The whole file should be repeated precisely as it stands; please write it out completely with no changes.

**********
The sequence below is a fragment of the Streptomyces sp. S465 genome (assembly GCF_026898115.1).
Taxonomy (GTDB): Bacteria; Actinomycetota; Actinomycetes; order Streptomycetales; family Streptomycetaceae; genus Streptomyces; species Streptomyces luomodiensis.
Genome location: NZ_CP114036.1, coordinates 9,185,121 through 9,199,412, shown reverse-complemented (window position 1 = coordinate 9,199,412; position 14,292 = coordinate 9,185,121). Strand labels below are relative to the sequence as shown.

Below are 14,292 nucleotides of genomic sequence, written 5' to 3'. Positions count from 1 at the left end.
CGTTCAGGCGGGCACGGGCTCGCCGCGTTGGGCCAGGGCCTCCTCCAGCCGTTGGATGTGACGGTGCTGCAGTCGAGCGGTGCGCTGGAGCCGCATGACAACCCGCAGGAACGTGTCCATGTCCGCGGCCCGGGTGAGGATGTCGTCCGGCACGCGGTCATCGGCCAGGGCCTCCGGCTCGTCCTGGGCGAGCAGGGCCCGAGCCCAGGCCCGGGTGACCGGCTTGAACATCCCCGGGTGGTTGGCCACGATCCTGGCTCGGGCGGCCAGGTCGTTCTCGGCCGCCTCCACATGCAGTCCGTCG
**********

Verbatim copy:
The sequence below is a fragment of the Streptomyces sp. S465 genome (assembly GCF_026898115.1).
Taxonomy (GTDB): Bacteria; Actinomycetota; Actinomycetes; order Streptomycetales; family Streptomycetaceae; genus Streptomyces; species Streptomyces luomodiensis.
Genome location: NZ_CP114036.1, coordinates 9,185,121 through 9,199,412, shown reverse-complemented (window position 1 = coordinate 9,199,412; position 14,292 = coordinate 9,185,121). Strand labels below are relative to the sequence as shown.

Below are 14,292 nucleotides of genomic sequence, written 5' to 3'. Positions count from 1 at the left end.
CGTTCAGGCGGGCACGGGCTCGCCGCGTTGGGCCAGGGCCTCCTCCAGCCGTTGGATGTGACGGTGCTGCAGTCGAGCGGTGCGCTGGAGCCGCATGACAACCCGCAGGAACGTGTCCATGTCCGCGGCCCGGGTGAGGATGTCGTCCGGCACGCGGTCATCGGCCAGGGCCTCCGGCTCGTCCTGGGCGAGCAGGGCCCGAGCCCAGGCCCGGGTGACCGGCTTGAACATCCCCGGGTGGTTGGCCACGATCCTGGCTCGGGCGGCCAGGTCGTTCTCGGCCGCCTCCACATGCAGTCCGTCG